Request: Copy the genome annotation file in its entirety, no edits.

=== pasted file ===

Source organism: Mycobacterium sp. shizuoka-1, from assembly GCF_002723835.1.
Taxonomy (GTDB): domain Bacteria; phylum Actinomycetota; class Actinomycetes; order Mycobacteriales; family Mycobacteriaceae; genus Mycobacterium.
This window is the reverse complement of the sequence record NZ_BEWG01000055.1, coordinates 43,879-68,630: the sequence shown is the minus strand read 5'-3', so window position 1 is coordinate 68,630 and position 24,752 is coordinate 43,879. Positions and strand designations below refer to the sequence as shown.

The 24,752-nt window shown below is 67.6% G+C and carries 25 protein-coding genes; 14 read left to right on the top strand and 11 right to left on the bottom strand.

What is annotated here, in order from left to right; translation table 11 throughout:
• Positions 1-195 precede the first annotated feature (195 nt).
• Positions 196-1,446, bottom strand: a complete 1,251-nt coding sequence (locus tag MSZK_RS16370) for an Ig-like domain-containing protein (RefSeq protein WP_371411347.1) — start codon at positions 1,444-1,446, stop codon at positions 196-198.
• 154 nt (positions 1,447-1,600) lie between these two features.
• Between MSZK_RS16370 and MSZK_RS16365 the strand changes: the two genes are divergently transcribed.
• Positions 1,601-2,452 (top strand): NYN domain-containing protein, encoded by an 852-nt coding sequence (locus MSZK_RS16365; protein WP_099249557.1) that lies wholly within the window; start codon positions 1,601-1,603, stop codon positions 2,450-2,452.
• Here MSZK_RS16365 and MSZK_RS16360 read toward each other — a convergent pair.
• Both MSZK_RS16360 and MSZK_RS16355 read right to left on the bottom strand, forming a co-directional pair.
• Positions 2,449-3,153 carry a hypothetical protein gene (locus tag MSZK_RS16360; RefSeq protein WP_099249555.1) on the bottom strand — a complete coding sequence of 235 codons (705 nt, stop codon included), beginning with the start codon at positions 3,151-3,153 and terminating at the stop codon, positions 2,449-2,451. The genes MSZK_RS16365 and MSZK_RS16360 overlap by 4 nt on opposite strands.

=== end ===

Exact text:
Source organism: Mycobacterium sp. shizuoka-1, from assembly GCF_002723835.1.
Taxonomy (GTDB): domain Bacteria; phylum Actinomycetota; class Actinomycetes; order Mycobacteriales; family Mycobacteriaceae; genus Mycobacterium.
This window is the reverse complement of the sequence record NZ_BEWG01000055.1, coordinates 43,879-68,630: the sequence shown is the minus strand read 5'-3', so window position 1 is coordinate 68,630 and position 24,752 is coordinate 43,879. Positions and strand designations below refer to the sequence as shown.

The 24,752-nt window shown below is 67.6% G+C and carries 25 protein-coding genes; 14 read left to right on the top strand and 11 right to left on the bottom strand.

What is annotated here, in order from left to right; translation table 11 throughout:
• Positions 1-195 precede the first annotated feature (195 nt).
• Positions 196-1,446, bottom strand: a complete 1,251-nt coding sequence (locus tag MSZK_RS16370) for an Ig-like domain-containing protein (RefSeq protein WP_371411347.1) — start codon at positions 1,444-1,446, stop codon at positions 196-198.
• 154 nt (positions 1,447-1,600) lie between these two features.
• Between MSZK_RS16370 and MSZK_RS16365 the strand changes: the two genes are divergently transcribed.
• Positions 1,601-2,452 (top strand): NYN domain-containing protein, encoded by an 852-nt coding sequence (locus MSZK_RS16365; protein WP_099249557.1) that lies wholly within the window; start codon positions 1,601-1,603, stop codon positions 2,450-2,452.
• Here MSZK_RS16365 and MSZK_RS16360 read toward each other — a convergent pair.
• Both MSZK_RS16360 and MSZK_RS16355 read right to left on the bottom strand, forming a co-directional pair.
• Positions 2,449-3,153 carry a hypothetical protein gene (locus tag MSZK_RS16360; RefSeq protein WP_099249555.1) on the bottom strand — a complete coding sequence of 235 codons (705 nt, stop codon included), beginning with the start codon at positions 3,151-3,153 and terminating at the stop codon, positions 2,449-2,451. The genes MSZK_RS16365 and MSZK_RS16360 overlap by 4 nt on opposite strands.